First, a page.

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Floyd Co. Commissioners approve AmeriPro for EMS service, reject New Chapel bid

The rear of an ambulance.
The Floyd County Commissioners voted this week to negotiate a contract for EMS service with AmeriPro Health.

The Floyd County Commissioners voted this week to move forward with AmeriPro Health for ambulance services. They also rejected a bid from New Chapel EMS.

The Floyd County Commissioners voted 2-1 this week to start negotiations with AmeriPro Health for ambulance service, ahead of the expiration of the country's current contract with New Chapel EMS at the end of May.

The vote went against the recommendation last week by the Floyd County EMS Advisory Board to reject both bids so county officials could explore fire-based EMS service.

The Floyd County Council will have to approve funding for any contract or service.

The county is currently operating under an extension to a 2017 contract with New Chapel and has paid $220,000 annually since 2019.

Officials started working last year on updating their needs in a new contract. Their request for proposals process was expedited amid the criminal investigation of former New Chapel CEO Jamey Noel, who’s accused of stealing from the nonprofit.

“I wish them well. I hope that they survive this endeavor,” Commissioners President Al Knable said of New Chapel. “But I think they basically disqualified themselves by not bringing forward all of the financial material that was necessary and required during the RFP process.”

New Chapel did not submit information on the financial stability of the organization.

New Chapel CEO and President Matt Owen told the EMS board last month the organization was planning a third-party audit to provide that information.

The options 

AmeriPro proposed two options in its bid — just over $1.5 million for three ambulances and a paramedic response vehicle, and $936,996 for one less ambulance.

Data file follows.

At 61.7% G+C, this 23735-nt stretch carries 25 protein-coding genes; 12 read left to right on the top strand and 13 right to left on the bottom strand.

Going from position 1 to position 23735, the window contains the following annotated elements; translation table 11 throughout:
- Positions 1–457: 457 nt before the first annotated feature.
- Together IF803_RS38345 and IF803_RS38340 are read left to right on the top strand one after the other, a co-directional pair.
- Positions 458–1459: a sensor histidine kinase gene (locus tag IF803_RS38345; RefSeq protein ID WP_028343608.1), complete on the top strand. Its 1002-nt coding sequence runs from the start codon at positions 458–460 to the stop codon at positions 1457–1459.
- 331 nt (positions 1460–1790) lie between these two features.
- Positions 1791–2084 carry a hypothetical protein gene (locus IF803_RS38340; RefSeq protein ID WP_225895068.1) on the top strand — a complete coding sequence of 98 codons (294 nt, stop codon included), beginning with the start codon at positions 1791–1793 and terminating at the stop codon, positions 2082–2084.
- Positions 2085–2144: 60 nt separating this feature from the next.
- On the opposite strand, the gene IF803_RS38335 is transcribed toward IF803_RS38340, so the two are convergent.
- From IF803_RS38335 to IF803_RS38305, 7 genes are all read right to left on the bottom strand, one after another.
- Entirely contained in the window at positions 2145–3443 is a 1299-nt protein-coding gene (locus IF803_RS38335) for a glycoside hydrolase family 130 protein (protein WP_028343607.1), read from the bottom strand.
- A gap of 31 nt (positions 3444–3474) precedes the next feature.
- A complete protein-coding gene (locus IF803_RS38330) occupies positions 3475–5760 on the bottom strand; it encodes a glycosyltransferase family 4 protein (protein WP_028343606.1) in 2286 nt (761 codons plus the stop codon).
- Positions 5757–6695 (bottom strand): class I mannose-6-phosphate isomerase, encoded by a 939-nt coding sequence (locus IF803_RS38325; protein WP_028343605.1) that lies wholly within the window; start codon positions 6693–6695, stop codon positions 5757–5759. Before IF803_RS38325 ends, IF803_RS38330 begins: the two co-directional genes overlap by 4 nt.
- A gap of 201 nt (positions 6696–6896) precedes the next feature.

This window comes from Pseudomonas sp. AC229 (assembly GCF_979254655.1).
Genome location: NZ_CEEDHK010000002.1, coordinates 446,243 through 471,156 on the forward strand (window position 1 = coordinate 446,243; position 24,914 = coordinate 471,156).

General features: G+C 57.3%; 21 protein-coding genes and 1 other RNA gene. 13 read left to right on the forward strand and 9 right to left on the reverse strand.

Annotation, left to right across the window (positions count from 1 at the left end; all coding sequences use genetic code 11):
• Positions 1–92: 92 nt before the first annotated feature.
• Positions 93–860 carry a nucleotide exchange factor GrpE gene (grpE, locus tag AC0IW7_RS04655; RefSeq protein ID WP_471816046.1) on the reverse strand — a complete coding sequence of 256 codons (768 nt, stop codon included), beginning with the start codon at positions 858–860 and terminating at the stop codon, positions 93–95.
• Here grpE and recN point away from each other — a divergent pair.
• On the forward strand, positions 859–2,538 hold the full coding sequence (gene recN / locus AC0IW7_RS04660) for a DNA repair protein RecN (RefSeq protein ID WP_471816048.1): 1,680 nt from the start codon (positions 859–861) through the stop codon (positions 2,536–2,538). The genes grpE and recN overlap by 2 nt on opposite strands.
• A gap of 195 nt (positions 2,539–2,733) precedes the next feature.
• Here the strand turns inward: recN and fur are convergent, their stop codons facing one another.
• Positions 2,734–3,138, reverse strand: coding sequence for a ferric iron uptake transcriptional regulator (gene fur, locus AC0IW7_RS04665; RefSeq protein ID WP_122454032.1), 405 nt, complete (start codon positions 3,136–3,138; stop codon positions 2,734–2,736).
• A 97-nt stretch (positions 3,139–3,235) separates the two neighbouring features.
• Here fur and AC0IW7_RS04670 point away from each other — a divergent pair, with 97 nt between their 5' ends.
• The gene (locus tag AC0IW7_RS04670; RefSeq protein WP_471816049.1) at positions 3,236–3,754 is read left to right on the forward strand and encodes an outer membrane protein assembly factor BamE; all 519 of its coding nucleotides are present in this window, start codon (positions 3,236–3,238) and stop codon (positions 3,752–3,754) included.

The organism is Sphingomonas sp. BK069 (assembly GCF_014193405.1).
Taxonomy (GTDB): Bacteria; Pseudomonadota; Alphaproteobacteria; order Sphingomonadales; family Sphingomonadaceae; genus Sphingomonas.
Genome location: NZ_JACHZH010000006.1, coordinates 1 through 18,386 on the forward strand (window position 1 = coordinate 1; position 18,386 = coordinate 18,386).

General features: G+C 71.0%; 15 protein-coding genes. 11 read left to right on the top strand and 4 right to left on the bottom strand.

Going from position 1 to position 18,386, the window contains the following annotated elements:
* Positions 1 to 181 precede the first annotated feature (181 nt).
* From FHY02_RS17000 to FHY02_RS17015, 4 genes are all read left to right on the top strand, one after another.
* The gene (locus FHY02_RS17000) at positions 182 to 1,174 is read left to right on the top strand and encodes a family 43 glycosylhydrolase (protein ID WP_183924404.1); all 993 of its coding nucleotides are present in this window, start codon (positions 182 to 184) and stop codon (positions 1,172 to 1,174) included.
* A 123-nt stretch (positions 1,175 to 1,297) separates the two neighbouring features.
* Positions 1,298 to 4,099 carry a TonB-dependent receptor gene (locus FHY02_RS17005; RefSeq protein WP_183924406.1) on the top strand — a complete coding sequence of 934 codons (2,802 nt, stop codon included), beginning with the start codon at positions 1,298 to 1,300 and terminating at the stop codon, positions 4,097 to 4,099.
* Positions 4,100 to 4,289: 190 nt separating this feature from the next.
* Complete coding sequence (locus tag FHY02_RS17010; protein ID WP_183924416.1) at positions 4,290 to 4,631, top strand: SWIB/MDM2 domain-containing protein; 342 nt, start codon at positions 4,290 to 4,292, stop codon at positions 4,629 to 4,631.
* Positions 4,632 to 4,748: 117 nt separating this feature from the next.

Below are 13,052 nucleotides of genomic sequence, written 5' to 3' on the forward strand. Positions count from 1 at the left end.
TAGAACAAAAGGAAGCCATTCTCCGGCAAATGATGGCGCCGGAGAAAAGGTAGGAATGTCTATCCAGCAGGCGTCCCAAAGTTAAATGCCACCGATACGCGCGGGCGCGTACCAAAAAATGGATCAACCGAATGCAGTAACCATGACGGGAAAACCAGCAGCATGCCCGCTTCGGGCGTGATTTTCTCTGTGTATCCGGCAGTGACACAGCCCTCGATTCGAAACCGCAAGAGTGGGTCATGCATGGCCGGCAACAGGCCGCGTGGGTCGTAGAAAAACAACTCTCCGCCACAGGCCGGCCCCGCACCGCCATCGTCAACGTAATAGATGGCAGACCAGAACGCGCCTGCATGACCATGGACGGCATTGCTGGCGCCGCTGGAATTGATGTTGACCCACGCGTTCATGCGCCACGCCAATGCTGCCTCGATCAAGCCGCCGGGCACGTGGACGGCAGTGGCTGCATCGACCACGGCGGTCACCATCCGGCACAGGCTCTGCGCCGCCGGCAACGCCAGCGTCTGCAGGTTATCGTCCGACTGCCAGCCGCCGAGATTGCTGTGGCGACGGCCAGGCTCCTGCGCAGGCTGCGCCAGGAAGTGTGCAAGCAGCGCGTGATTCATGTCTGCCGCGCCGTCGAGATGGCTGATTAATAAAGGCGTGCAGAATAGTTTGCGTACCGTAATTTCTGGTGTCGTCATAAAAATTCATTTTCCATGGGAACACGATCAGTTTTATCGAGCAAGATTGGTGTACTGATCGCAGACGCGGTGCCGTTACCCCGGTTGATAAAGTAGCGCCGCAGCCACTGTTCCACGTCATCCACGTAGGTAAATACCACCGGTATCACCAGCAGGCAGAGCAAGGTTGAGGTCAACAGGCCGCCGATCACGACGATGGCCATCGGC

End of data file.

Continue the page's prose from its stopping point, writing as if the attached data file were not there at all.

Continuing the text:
“It's not the cheapest solution,” Knable said. “But I think it's a very reasonable price to pay to restore public trust and confidence in a service that has been rocked the last several months by all of these issues that have gone on with former Sheriff Jamey Noel.”

New Chapel’s bid included three ambulances and a paramedic response vehicle, with ambulances to be at advanced EMT status within 18 months. The cost was $960,000 for the first year, increasing to just under $1.02 million in the third year.

Earlier this month, the EMS board broached the option for a fire-based service with the Highlander Fire Protection District.

Georgetown resident Michael Moody noted in public comment that discussions around EMS service in Floyd County have been ongoing for a long time and urged officials to take steps now to ensure the health and safety of residents.

He said talk of fire-based service is “not a complete plan” and recommended the county go with AmeriPro.

“On June 1, there is not a plan in place for EMS service in Floyd County,” he said.“We need to do what’s best for the entire community and we don’t have a lot of time.”

Split vote

The commissioners — Knable, John Schellenberger and Jason Sharp, who chairs the EMS board —were unanimous in their vote to reject New Chapel’s bid.

But they split when it came to which direction to head next.

Schellenberger moved to follow the advice of the EMS advisory board.

He also said he doesn’t think the council will back a three-year contract with AmeriPro, which is what’s outlined in the RFP.

“I don’t have tea leaves, but from listening to two joint meetings, I don’t think they’re going to approve,” Schellenberger said.

County Council member Jim Freiberger told the commissioners in public comment the constituents he’d talked with in Lafayette Township are in favor of a fire-based service. He also advised the commissioners not to go against the EMS board recommendation, saying as a council member he would not vote for funding any service that’s not fire-based.

Knable said that while fire-based EMS has potential, “I do not believe that we can bring everything together that we need to bring together in 65 days.”

Knable proposed putting together a task force to look at fire-based EMS service in the county to see if it’s financially feasible, and to negotiate a 1-2 year contract with AmeriPro in the meantime.

The Floyd County Council will discuss EMS funding at a work session at 5 p.m. Monday.

Coverage of Southern Indiana is funded, in part, by Samtec Inc., the Hazel & Walter T. Bales Foundation, and the Caesars Foundation of Floyd County.

Aprile Rickert is LPM's Southern Indiana reporter. Email Aprile at arickert@lpm.org.

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